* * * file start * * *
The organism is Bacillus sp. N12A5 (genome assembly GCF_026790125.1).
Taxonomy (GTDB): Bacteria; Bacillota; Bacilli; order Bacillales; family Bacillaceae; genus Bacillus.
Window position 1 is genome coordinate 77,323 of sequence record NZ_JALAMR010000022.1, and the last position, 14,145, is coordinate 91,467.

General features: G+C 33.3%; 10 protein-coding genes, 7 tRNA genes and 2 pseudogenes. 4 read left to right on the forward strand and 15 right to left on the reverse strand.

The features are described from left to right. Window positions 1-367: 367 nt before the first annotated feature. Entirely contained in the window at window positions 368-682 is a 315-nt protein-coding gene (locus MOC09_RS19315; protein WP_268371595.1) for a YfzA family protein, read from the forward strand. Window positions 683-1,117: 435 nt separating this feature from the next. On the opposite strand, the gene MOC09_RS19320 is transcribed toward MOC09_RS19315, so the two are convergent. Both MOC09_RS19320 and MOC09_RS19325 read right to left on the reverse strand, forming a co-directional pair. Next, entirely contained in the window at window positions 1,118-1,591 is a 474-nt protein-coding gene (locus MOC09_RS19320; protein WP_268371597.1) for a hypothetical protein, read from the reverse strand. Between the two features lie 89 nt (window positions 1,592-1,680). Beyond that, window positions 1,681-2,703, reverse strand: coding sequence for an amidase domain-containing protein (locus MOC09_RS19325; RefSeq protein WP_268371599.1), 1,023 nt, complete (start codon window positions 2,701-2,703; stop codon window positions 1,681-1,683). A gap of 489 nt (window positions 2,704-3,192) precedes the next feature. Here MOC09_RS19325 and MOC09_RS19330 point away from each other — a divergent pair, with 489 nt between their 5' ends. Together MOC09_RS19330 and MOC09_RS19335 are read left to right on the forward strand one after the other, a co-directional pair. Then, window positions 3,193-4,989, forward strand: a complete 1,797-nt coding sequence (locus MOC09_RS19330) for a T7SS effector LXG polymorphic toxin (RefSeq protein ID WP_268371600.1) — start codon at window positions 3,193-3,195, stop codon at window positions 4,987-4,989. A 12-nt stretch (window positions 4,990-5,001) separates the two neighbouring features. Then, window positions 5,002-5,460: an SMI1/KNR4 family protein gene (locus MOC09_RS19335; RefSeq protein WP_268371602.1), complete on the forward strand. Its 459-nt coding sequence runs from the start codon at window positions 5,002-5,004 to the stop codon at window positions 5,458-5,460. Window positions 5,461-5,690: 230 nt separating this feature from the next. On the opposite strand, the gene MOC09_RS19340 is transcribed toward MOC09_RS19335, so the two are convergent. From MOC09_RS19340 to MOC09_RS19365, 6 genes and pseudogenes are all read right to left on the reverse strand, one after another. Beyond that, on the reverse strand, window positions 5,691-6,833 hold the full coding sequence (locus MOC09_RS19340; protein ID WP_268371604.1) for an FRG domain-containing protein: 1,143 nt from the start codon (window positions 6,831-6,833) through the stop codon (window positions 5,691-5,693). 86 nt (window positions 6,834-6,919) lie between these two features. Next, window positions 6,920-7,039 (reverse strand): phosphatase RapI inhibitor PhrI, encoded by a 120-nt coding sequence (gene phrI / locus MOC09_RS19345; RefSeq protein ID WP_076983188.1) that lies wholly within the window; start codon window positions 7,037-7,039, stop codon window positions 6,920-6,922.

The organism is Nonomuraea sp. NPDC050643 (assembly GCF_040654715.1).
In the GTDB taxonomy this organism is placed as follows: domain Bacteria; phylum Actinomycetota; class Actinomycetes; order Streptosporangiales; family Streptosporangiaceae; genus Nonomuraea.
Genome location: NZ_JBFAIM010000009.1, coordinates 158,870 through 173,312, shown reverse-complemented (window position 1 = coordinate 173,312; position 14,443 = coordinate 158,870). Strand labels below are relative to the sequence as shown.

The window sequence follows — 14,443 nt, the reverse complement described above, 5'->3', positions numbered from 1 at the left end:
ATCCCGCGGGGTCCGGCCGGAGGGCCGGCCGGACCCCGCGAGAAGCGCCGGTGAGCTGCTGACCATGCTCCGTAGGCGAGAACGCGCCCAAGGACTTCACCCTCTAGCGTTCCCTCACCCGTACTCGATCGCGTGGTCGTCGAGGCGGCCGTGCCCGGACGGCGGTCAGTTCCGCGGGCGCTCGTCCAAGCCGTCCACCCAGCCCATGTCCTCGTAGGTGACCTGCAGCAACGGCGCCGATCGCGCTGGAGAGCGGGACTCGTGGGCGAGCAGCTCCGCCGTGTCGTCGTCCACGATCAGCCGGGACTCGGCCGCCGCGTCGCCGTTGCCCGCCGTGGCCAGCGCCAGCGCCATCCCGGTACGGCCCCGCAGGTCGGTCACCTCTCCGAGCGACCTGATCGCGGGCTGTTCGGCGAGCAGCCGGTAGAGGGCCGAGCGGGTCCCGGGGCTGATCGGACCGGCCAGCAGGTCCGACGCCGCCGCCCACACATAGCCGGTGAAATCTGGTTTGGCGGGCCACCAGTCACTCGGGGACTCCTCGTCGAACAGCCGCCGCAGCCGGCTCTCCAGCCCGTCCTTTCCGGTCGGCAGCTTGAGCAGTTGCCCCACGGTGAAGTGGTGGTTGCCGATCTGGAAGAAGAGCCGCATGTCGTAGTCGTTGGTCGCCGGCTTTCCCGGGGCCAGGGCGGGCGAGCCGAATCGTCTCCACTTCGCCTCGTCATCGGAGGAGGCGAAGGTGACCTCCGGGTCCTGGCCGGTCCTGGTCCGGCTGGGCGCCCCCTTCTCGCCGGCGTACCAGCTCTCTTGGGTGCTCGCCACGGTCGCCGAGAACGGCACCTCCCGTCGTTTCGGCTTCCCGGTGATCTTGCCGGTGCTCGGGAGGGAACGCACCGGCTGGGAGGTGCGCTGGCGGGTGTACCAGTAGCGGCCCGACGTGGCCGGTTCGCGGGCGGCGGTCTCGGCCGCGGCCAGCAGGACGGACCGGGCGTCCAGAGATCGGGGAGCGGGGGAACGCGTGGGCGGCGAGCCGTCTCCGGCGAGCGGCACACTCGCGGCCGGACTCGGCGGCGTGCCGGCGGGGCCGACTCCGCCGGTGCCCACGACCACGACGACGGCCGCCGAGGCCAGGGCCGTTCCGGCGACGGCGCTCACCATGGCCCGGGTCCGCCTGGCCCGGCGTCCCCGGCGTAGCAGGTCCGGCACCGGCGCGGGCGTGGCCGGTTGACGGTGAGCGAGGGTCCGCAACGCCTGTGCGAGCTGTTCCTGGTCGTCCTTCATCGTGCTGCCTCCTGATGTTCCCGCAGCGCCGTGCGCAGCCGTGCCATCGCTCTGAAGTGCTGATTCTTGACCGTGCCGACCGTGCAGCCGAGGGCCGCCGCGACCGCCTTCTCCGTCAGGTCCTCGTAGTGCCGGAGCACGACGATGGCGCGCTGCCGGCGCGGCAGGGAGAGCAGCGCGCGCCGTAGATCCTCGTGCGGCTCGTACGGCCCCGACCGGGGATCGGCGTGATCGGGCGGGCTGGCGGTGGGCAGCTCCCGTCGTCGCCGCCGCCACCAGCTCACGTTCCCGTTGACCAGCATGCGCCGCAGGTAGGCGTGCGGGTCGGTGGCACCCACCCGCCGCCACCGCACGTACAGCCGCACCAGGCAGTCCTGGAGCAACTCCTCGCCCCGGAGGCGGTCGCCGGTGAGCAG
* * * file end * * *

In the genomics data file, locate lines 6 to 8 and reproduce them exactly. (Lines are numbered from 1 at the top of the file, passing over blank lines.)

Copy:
The organism is Nonomuraea sp. NPDC050643 (assembly GCF_040654715.1).
In the GTDB taxonomy this organism is placed as follows: domain Bacteria; phylum Actinomycetota; class Actinomycetes; order Streptosporangiales; family Streptosporangiaceae; genus Nonomuraea.
Genome location: NZ_JBFAIM010000009.1, coordinates 158,870 through 173,312, shown reverse-complemented (window position 1 = coordinate 173,312; position 14,443 = coordinate 158,870). Strand labels below are relative to the sequence as shown.